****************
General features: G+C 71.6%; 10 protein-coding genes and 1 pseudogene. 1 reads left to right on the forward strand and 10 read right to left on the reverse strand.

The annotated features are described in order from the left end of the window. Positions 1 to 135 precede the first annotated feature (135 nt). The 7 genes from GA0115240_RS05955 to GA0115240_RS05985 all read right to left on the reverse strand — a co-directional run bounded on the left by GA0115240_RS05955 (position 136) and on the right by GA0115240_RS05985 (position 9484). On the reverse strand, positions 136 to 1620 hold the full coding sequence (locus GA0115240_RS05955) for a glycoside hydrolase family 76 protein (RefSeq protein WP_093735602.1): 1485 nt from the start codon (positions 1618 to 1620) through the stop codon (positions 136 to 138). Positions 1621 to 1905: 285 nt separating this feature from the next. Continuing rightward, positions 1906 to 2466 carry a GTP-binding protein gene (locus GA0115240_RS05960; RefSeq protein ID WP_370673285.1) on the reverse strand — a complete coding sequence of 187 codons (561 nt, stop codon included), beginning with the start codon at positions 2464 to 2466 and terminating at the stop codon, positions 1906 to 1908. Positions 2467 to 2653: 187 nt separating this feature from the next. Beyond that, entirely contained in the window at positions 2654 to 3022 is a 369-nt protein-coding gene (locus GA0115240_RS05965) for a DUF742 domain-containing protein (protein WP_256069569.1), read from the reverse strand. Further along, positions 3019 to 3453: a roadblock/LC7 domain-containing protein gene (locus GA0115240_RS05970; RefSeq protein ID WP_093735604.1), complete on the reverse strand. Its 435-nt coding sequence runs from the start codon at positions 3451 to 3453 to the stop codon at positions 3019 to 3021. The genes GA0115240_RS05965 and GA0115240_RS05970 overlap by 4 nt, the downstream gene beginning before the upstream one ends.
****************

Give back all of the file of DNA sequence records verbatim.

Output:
General features: G+C 71.6%; 10 protein-coding genes and 1 pseudogene. 1 reads left to right on the forward strand and 10 read right to left on the reverse strand.

The annotated features are described in order from the left end of the window. Positions 1 to 135 precede the first annotated feature (135 nt). The 7 genes from GA0115240_RS05955 to GA0115240_RS05985 all read right to left on the reverse strand — a co-directional run bounded on the left by GA0115240_RS05955 (position 136) and on the right by GA0115240_RS05985 (position 9484). On the reverse strand, positions 136 to 1620 hold the full coding sequence (locus GA0115240_RS05955) for a glycoside hydrolase family 76 protein (RefSeq protein WP_093735602.1): 1485 nt from the start codon (positions 1618 to 1620) through the stop codon (positions 136 to 138). Positions 1621 to 1905: 285 nt separating this feature from the next. Continuing rightward, positions 1906 to 2466 carry a GTP-binding protein gene (locus GA0115240_RS05960; RefSeq protein ID WP_370673285.1) on the reverse strand — a complete coding sequence of 187 codons (561 nt, stop codon included), beginning with the start codon at positions 2464 to 2466 and terminating at the stop codon, positions 1906 to 1908. Positions 2467 to 2653: 187 nt separating this feature from the next. Beyond that, entirely contained in the window at positions 2654 to 3022 is a 369-nt protein-coding gene (locus GA0115240_RS05965) for a DUF742 domain-containing protein (protein WP_256069569.1), read from the reverse strand. Further along, positions 3019 to 3453: a roadblock/LC7 domain-containing protein gene (locus GA0115240_RS05970; RefSeq protein ID WP_093735604.1), complete on the reverse strand. Its 435-nt coding sequence runs from the start codon at positions 3451 to 3453 to the stop codon at positions 3019 to 3021. The genes GA0115240_RS05965 and GA0115240_RS05970 overlap by 4 nt, the downstream gene beginning before the upstream one ends.